I’m not all about natives. You know that. I grow named cultivars of roses, phlox, daylilies, crapemyrtles and pretty much anything else which will grow and bloom in Oklahoma.
While grappling and pulling some this afternoon, I noticed many of the native flowers in my garden perform a kind of double duty. Whether you believe in God, evolution, or a mixture of the two, a lot of native plants seem to be created to help out multiple creatures. Take butterfly weed, Asclepias tuberosa, a/k/a pleurisy root. It is part of the Milkweed (Asclepiadaceae) family, and Monarch caterpillars can’t seem to get enough of it. Further, when it is blooming, nearly every butterfly is attracted to its bright orange umbels. In the past, this plant was also ground into a powder and used as an asthma remedy to reduce inflammation in bronchial tissues (although there is no strong evidence it worked well). It is still being used as an expectorant. In high doses, like all milkweeds, it is poisonous. Butterfly weed is easily grown from seed.
Another double duty beauty is passion flower vine, Passiflora spp., which has such an otherworldly bloom it is used by THX Sound as part of its advertisement in theaters before the movies start. Some of these vines are native to the southern United States and are beautiful and important nectar sources. The hardy blue passion flower, Passiflora caerulea, can be grown as a perennial to USDA Zone 7. I grow it for the flowers, but also has a larval food source for the different species of orange fritillary butterflies. Most often I see the Gulf Fritillary in my country garden. Passiflora incarnata is also native to Oklahoma and can be found in untilled fields. Some of the passion flowers produce edible fruit which is pressed into juice for humans. Once again, a plant can have many uses.
What about the humble native purple coneflower, Echinacea purpurea, before hybridizers turned it into a coat of many different colors? We know it’s used as a cold remedy, and although science can’t prove its worth, almost everyone I know takes it at the first sign of sniffles. Do you ever wonder which part of the plant is in your tincture or cold capsules? It’s the root which is considered most effective. Beloved by honeybees, it is also a larval food source for the Silvery Checkerspot and some moths. From the damage on my Echinacea and Rudbeckia spp., there must be a lot of Silvery Checkerspots in the world, and they like the buffet here. Sometimes, the caterpillars are so plentiful, they nearly eat the plants to the ground so I must take matters into my own hands. I don’t spray. I just squish some of them.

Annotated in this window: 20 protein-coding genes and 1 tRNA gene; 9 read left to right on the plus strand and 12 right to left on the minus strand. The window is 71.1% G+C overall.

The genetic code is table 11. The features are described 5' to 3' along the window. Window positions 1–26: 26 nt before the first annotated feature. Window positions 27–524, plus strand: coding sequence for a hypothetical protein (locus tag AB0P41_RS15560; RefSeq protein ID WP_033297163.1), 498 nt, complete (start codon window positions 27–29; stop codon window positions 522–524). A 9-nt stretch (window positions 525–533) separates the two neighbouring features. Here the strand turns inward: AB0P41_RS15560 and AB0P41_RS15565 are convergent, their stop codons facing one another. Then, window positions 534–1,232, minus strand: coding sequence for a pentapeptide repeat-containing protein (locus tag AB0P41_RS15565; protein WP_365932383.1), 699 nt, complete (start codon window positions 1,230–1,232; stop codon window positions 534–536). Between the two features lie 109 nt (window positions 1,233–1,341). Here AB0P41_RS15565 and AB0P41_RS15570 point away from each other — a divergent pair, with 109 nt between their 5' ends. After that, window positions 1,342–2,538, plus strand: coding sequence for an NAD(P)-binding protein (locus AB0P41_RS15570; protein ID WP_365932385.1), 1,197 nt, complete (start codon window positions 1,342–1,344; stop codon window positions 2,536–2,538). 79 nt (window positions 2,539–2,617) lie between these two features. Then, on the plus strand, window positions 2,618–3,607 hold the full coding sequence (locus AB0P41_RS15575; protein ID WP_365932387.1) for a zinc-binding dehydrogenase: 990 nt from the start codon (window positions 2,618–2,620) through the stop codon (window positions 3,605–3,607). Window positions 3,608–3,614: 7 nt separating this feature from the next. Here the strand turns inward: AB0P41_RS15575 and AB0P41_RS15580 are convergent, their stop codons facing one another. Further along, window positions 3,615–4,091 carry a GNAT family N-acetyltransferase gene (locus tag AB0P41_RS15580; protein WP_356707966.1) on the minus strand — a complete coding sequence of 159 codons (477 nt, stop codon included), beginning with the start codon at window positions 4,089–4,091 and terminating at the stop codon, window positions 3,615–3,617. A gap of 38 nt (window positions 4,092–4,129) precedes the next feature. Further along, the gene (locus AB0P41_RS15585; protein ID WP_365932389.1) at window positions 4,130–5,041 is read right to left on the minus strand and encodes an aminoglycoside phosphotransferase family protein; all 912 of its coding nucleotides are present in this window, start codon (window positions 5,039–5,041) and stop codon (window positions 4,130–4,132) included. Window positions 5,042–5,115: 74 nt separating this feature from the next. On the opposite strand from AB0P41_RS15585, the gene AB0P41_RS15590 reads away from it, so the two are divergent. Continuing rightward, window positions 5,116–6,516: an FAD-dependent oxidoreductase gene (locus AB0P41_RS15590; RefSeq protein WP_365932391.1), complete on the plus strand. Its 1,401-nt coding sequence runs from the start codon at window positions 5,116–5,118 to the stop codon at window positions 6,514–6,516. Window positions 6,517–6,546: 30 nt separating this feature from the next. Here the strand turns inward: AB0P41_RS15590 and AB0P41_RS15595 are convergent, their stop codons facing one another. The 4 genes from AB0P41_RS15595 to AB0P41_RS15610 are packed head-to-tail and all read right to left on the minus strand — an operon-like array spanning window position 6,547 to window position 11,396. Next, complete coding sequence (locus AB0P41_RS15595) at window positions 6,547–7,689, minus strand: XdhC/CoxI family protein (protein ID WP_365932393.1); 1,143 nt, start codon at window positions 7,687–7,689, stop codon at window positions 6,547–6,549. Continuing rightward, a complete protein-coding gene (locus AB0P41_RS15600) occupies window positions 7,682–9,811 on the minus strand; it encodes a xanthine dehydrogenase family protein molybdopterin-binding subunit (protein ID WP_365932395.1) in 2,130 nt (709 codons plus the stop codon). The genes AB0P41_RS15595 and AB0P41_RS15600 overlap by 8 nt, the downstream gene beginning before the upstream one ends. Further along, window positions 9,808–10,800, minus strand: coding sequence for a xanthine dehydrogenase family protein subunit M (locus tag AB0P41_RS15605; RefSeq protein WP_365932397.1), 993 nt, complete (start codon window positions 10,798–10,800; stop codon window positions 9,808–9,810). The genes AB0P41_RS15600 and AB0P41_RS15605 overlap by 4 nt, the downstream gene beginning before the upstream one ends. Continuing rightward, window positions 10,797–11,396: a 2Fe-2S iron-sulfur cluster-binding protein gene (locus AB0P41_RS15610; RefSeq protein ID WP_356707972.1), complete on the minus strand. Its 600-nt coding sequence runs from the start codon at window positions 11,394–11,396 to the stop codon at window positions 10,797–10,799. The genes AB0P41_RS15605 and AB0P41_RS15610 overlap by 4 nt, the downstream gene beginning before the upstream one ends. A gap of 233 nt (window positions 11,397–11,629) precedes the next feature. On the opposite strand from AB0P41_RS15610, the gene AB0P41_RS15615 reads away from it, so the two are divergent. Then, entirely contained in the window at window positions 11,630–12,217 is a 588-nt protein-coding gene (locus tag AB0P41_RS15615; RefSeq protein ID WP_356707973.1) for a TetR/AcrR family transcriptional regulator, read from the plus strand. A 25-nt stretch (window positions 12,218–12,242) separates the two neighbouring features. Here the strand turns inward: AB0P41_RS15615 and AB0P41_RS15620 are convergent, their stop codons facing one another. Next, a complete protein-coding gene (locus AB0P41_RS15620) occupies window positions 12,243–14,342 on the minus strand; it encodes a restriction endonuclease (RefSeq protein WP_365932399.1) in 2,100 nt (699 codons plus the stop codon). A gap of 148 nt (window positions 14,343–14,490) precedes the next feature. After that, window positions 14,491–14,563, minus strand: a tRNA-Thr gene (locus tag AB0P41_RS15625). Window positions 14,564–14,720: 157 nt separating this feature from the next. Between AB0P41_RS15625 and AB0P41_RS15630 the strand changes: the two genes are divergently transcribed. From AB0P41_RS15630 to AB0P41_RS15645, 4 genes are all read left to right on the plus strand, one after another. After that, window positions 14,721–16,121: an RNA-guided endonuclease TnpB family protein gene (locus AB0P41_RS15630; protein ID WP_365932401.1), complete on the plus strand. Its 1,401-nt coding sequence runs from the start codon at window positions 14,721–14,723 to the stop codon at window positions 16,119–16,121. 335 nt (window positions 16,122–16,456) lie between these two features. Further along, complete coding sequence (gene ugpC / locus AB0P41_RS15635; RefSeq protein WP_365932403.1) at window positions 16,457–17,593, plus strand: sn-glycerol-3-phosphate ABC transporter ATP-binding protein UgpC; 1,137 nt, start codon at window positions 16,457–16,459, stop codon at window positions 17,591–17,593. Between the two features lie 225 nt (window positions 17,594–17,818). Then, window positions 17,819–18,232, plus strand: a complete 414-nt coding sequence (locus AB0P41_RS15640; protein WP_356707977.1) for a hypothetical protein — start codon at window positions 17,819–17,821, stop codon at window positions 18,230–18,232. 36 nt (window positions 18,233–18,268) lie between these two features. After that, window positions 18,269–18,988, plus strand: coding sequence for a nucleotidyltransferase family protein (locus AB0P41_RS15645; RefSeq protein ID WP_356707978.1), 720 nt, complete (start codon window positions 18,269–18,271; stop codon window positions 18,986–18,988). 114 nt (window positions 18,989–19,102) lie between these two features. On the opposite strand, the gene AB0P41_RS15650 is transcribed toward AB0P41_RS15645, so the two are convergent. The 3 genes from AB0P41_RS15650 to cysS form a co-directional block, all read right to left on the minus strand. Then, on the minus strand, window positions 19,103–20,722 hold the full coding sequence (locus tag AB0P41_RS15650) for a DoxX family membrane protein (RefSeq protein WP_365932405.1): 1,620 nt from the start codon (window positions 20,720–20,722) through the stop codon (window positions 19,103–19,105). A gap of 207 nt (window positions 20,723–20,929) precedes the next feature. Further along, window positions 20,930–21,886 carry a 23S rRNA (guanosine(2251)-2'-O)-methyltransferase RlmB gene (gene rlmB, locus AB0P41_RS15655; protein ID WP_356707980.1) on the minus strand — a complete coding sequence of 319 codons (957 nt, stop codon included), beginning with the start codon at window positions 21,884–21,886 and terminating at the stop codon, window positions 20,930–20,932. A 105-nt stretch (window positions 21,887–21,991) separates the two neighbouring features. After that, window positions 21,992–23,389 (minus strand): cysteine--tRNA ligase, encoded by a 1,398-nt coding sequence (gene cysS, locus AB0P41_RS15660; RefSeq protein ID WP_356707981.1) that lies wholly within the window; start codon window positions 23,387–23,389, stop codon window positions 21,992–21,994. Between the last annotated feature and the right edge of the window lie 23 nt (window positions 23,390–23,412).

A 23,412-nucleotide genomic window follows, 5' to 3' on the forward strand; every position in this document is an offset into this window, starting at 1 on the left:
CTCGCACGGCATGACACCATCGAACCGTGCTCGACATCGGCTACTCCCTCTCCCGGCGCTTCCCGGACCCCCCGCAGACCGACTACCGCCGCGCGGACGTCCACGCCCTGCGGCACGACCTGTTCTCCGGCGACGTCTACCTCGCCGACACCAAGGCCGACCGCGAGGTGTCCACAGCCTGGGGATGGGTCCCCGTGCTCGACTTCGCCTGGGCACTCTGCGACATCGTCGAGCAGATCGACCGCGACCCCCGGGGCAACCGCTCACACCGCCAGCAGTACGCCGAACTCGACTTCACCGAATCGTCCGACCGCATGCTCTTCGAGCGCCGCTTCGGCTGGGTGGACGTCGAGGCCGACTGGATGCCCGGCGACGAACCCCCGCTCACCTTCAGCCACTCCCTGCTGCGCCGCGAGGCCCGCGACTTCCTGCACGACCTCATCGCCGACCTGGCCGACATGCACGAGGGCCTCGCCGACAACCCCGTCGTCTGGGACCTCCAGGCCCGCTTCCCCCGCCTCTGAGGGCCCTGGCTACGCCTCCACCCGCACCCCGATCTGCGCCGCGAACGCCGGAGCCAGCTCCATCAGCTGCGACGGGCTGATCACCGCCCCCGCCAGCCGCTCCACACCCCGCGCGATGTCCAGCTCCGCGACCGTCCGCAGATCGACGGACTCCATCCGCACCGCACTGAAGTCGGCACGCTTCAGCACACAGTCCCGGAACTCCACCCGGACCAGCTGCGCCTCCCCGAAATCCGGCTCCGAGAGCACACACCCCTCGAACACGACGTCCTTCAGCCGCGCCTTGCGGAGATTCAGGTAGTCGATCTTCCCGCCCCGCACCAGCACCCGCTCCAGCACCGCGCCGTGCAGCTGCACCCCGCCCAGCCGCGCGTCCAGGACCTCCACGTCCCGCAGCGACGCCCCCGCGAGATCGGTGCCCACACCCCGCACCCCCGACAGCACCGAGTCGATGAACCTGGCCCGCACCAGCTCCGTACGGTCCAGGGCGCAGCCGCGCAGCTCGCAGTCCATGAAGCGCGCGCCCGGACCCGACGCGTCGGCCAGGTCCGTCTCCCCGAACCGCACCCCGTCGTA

Don’t hate me.
Speaking of Rudbeckia, the perennial and annual black-eyed Susans are also plants which do more than just bloom beautifully. They too feed the Checkerspots, and have tons of nectar for all types of insects. Rudbeckia hirta, the fuzzy leaved annual is still used medicinally although it is poisonous to cattle. I have several different types of Susans in my garden, and without them the summer border would be very dull indeed. There are many cultivars of Rudbeckia hirta, including ‘Irish Eyes’ which has green cones and ‘Indian Summer’ which is a deeper orange color. I would like to ‘Cherry Brandy’ sometime. All are easily grown from seed. Most of mine are the perennial type, Rudbeckia fulgida ‘Goldsturm’ which I divide and move all over the beds and borders. The other Susans come back from seed and over time, they’ve gone native with paler yellow rays.
Vernonia fasciculata, smooth ironweed is also a part of my meadow bed and honestly much easier to grow than Liatris Gaertn. ex Schreb., blazing star (which likes a much drier soil). I’ve come to rely on ironweed for its height and spiky appearance. According to the Prairie Wildflowers of Illinois website, smooth ironweed’s
“flowers attract long-tongued bees, butterflies, and skippers primarily. Other visitors include bee flies and Halictid bees. These insects seek nectar, although bees also collect pollen. Among the long-tongued bees, are such visitors as bumblebees, Epeoline cuckoo bees, Miner bees, and large Leaf-Cutting bees. An oligolectic bee of Ironweeds is Melissodes vernoniae. The caterpillars of several moths feed on Ironweed, including Grammia parthenice (Parthenice Tiger Moth) and Perigea xanthioides (Red Groundling). Caterpillars that bore into the roots or stems of Ironweed include Papaipema cerussata (Ironweed Borer Moth), Carmenta bassiformis (Eupatorium Borer Moth), and some Polygrammodes spp. (Pyralid Moths).”
All good reasons to grow this plant even it wasn’t also beautiful. From Customary Uses of Ironweed (Vernonia fasciculata) by the Yuchi in Eastern Oklahoma, USA, by Jason Baird Jackson, I learned that the Yuchi North American Indians, used the stem, root and blooms as part of its medicinal and ceremonial practices.
These are just a few of the uses for native plants which are still grown in many gardens. I’m sure I could find numerous other examples, and I may do this as a continuing series. Which plants pull double duty in your garden?
Note: I am not suggesting you use any of the above plants in a medicinal capacity, and if you do, please do your own research. I don’t want any of you to poison yourselves. Just sayin’.
If you get a chance please take a gander at my Lowe’s Garden Grow Along post on interesting containers. It can be done.